The American Automobile Association has released its annual Traffic Safety Culture Index, and the results aren’t great: In every category, Americans drove more dangerously in 2021 compared to the year prior. And the biggest rise in risky activity came in the form of drunk driving.
Researchers and journalists have shed a lot of digital ink on the massive increase in fatalities on U.S. roads in 2021. At least 42,915 people lost their lives in traffic collisions that year, according to the National Highway Traffic Safety Administration—a 16 year high. While heavier vehicles with poor visibility are partially to blame (especially in vehicle vs. pedestrian collisions), factors like speeding, lack of seat belt, distracted or drowsy driving and inebriated driving all played a pivotal roll.
The AAA study, which the agency shared with Jalopnik, showed a 23.7-percent increase in the number of people “admitting to getting behind the wheel after drinking enough that they felt they were over the legal limit.” And that’s just the respondents who knew they were too drunk to drive: this 24-percent increase doesn’t include those who may have been unaware of the extent of their inebriation when they drove.
In general, the number of Americans admitting to risky behavior behind the wheel has been falling for years. In 2020, only 5.9 percent of people who responded to the AAA survey admitted to driving while drunk, down from 10.9 percent in 2018. But that number is likely skewed: At the height of the 2020 pandemic lockdowns, there wasn’t a lot of driving going on. And even with lockdowns in 2020, drunk-driving fatalities rose 14 percent that year, to 11,654. NHTSA has yet to break down the data for last year’s crashes.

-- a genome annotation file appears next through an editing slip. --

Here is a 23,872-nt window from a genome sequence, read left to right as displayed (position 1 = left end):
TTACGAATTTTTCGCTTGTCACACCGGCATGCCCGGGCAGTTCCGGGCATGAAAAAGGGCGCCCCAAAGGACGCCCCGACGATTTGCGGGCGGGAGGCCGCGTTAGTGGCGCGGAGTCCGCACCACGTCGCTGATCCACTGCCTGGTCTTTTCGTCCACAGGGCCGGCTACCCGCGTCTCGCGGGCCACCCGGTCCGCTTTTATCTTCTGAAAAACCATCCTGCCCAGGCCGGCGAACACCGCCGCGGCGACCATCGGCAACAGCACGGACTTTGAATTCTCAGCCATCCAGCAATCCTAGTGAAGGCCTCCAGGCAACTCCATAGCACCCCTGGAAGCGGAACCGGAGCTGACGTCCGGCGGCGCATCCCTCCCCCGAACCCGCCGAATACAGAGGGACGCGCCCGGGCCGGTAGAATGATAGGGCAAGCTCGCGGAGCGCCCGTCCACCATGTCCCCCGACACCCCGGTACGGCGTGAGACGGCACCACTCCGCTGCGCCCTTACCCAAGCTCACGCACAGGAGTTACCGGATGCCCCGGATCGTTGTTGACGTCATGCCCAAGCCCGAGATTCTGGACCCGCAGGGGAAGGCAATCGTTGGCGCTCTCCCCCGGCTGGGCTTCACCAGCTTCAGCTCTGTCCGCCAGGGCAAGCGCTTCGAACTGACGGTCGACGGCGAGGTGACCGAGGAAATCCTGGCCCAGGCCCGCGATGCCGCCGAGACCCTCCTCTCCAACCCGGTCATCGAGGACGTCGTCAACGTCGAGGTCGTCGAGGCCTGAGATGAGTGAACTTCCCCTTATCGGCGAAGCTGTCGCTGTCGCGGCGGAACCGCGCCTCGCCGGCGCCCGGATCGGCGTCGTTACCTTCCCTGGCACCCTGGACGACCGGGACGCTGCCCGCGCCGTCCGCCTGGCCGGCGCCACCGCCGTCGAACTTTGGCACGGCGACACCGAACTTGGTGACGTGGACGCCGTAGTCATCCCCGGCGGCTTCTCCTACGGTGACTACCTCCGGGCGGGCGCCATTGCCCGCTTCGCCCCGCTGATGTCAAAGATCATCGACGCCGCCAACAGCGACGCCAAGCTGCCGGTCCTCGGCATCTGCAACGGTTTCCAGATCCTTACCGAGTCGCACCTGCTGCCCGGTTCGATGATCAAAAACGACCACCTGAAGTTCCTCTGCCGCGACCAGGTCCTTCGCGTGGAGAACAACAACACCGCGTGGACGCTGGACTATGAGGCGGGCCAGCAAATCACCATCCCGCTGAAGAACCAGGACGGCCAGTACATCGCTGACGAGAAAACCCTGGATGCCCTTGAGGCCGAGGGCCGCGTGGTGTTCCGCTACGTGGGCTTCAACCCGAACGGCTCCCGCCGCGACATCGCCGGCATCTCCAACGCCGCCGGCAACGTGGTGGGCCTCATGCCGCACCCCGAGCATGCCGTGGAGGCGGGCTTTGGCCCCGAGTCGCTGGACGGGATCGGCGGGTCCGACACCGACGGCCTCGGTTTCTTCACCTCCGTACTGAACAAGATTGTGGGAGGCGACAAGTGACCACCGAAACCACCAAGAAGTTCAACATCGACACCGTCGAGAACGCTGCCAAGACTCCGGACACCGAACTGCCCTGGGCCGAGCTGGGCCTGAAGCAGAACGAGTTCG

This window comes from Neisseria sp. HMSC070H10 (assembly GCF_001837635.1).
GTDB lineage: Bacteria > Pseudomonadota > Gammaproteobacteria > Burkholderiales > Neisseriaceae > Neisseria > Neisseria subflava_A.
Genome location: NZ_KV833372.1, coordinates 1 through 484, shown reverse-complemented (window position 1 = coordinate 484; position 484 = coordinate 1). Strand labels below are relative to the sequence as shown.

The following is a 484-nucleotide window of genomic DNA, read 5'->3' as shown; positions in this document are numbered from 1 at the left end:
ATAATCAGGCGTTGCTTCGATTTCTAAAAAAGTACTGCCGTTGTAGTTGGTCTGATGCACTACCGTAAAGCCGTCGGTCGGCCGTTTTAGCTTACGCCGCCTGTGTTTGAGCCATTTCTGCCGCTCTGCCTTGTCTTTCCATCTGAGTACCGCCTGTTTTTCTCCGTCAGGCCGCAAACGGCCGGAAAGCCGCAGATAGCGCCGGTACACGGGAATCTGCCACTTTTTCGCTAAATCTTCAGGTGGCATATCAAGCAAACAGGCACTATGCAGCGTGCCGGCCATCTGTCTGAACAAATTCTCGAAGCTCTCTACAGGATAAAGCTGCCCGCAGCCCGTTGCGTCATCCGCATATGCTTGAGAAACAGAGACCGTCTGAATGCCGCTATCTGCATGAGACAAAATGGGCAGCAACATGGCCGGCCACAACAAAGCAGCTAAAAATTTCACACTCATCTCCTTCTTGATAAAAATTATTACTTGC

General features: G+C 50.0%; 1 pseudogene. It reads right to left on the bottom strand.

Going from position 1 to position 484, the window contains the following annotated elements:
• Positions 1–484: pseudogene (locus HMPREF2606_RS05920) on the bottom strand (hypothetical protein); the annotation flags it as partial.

Drunk driving isn’t the only form of intoxicated driving on the rise. AAA recorded a 13.6 percent increase in drivers who admitted to getting behind the wheel within an hour of consuming cannabis. Drowsy driving rose 8.7 percent in 2021, while cell phone distraction was up 6.8 percent.
It’s hard to say what, if anything, can be done to curb these risky behaviors. Traffic safety campaigns are criminally inefficient, but regulators and watchdog groups still depend on millions of dollars in billboards they hope will make a difference in driver behavior. Until we make some hard, potentially unpopular decisions to protect people over traffic and automakers, the slaughter on American roads will likely continue.